Will Not Sit Idly By
In general, this is a pretty light blog. I talk about food, about the Torah portion, and about some of my experiences in that big adventure called “Jewish Life”. I make every effort to keep the blog accessible to as many individuals as possible with regard to observance, gender and politics.
But there are moments when current events are so tumultuous that not commenting would be a crime bordering on sin, when sitting idly by would be a gross lapse in judgement. This is one of those times.
I’ve held off talking about the issues of orthodoxy, segregation and oppression of (and violence against) women in Israel for a few reasons. My main concern was in my ability to present a coherent message that had credibility. Luckily, Miriam over at Tech-Tav has taken care of that for me. An orthodox Jewish CEO of an Israeli company (whose employees have been harmed as they attempted to protect schoolkids involved in this struggle), she has posted a passionate letter decrying the current situation. I’m reprinting it in full here, but please stop by the original site as well to view the comments and updates. (also a tip of the hat to Out Of the OrthoBox and Rebbetzin Rocks for pointing me to this amazing article.)
There comes a time when even in a professional blog like this, it is our responsibility to take a stand on public issues.
Our country’s headlines over the last few weeks have been filled with stories of ultra-Orthodox men speaking harshly and striking out against women who, in their eyes, are dressed or acting in ways they feel are not in keeping with Judaism. We see stories of women being relegated to the back of the bus, of advertising posters being censored or self-censored by organizations who do not want to offend this minority.
As a company run by an Orthodox female CEO, we feel it is important for us to state our opinion in no uncertain terms. As a company with many orthodox and ultra-Orthodox employees, we have until now steered clear of speaking about politics, and we’ve encouraged our employees to keep their political views to themselves.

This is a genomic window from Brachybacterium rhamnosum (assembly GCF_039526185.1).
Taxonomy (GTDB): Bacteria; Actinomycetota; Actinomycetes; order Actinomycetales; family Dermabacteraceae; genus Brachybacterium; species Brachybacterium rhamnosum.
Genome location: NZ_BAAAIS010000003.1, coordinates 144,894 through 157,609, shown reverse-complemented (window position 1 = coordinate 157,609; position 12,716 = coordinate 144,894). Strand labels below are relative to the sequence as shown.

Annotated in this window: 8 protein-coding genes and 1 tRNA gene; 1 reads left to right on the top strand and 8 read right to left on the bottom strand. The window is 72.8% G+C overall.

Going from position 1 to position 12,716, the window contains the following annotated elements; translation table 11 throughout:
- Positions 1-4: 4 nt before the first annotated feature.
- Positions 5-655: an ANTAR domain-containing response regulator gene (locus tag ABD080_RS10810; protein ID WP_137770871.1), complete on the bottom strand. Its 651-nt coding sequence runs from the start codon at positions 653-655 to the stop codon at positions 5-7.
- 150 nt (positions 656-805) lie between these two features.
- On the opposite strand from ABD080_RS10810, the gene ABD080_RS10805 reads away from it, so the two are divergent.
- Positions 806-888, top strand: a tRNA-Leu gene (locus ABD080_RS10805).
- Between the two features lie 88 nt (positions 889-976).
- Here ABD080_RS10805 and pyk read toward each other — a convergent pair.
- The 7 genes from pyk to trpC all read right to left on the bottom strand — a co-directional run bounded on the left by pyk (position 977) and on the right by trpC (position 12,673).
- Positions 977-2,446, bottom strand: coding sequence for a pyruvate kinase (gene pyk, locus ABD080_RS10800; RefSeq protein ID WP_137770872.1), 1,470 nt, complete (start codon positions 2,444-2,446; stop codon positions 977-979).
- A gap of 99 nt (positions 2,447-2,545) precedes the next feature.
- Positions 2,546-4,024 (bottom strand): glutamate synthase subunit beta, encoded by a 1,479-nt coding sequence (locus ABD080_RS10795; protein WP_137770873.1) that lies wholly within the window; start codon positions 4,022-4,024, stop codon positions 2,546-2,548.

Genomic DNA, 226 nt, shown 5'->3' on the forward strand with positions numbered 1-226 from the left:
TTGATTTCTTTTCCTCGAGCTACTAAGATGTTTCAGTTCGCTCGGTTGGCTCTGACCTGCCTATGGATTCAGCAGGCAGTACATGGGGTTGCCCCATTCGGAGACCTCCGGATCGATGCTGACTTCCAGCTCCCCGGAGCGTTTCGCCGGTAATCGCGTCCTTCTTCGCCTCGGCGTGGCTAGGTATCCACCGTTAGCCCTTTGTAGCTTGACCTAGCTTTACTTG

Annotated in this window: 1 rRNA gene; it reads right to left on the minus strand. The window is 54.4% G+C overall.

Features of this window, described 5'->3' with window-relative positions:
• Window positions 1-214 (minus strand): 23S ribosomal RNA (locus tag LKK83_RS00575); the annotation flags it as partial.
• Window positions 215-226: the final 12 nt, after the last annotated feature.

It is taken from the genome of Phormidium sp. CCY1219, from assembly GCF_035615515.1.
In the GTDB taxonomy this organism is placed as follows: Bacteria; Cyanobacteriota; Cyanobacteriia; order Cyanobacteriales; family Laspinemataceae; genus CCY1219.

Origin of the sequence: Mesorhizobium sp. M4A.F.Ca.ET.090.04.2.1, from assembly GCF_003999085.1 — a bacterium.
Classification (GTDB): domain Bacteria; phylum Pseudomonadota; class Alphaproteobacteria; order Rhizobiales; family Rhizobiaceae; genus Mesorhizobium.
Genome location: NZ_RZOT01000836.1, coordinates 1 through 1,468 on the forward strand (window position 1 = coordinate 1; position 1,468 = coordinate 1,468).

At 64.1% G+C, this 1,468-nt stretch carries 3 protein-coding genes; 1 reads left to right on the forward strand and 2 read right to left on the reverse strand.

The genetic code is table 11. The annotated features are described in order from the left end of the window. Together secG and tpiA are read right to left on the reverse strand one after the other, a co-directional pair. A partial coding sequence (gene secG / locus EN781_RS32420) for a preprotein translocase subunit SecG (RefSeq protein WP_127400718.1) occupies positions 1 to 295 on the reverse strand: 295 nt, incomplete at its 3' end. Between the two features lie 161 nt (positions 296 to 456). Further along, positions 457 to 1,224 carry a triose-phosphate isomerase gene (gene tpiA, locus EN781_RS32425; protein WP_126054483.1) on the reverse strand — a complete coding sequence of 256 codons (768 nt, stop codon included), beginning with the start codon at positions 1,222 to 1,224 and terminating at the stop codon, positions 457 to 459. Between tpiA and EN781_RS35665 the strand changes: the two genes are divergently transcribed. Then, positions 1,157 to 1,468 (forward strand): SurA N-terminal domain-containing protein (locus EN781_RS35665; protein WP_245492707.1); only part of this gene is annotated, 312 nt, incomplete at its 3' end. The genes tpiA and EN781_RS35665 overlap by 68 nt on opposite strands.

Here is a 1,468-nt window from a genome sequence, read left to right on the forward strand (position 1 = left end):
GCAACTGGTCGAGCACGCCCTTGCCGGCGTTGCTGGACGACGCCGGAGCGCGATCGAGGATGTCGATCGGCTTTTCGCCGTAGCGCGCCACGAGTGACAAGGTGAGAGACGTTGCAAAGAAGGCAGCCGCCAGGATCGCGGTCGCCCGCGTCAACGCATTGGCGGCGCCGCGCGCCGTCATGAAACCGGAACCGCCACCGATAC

However, this is a clear-cut case where everyone on the Tech-Tav staff adheres to the same view: this violent behavior is an abomination. It is simply wrong to spit at schoolchildren, throw rocks at people on the street, forcefully stop buses, and punch elderly men and TV cameramen. We’re even going to take a chance and go beyond that. Although it is perfectly legal, it is wrong to curse people and call them derogatory names; it is wrong to denigrate others’ religious observance (or non-observance).
The wisdom behind the mandates against Lashon Hara were never clearer than in this instance. Rabbis who may have started by discussing the proper observance may have been tempted to say something against other people’s observance, and considered this not to be Lashon Hara, because they argued it had to’elet. Over time, the slandering of others gained more and more legitimacy, until it no longer became Lashon Hara, but actually led to Ma’asim Ra’im — violence against women and children. Children! In Medinat Yisrael today, there are children who are fearful of going to school, not because of bombs or terrorists, but because of other Jews!
The only label appropriate for the perpetrators of these acts is “criminals.” We know what to do with criminals. You arrest them, and you put them in jail. To date, this simple justice has not been done.
It is no coincidence that the mandate against Lashon Hara sits in the passage that forbids us to stand by when a neighbor is being wronged. Leviticus 19:16, “Thou shalt not go up and down as a talebearer among thy people; neither shalt thou stand idly by the blood of thy neighbour.”
Every government official, every law-enforcement professional, and every citizen who has stood by and watched this abomination is equally culpable. It is shocking to us that we see footage of human beings, our fellow Jews, and people who call themselves observant, witnessing these abominations and standing by as if it is none of their business!
In Tech-Tav, we will not stand by silently. Our employees have been injured protecting their children and those of others going to school; we have spoken out on the radio and in the social media, and we are speaking out now, and calling you to speak and act out.
We urgently call on our government to stop this violence immediately. We do not need surveillance cameras. We need the perpetrators to be arrested and jailed. It is that simple.
We are all Zionists―every Tech-Tav employee has come to this country as a Jew seeking a homeland where we can feel safe and secure. We are committed to that dream and we demand that our leaders to provide us that homeland.
Dear readers, we encourage you to take a stand. Speak out, go to protests, and post on your blog. Regardless of your level of observance, it is time to call an end to violence and discrimination in every form. It is time to do our duty as bystanders, to act and speak loudly and clearly for the rights of all.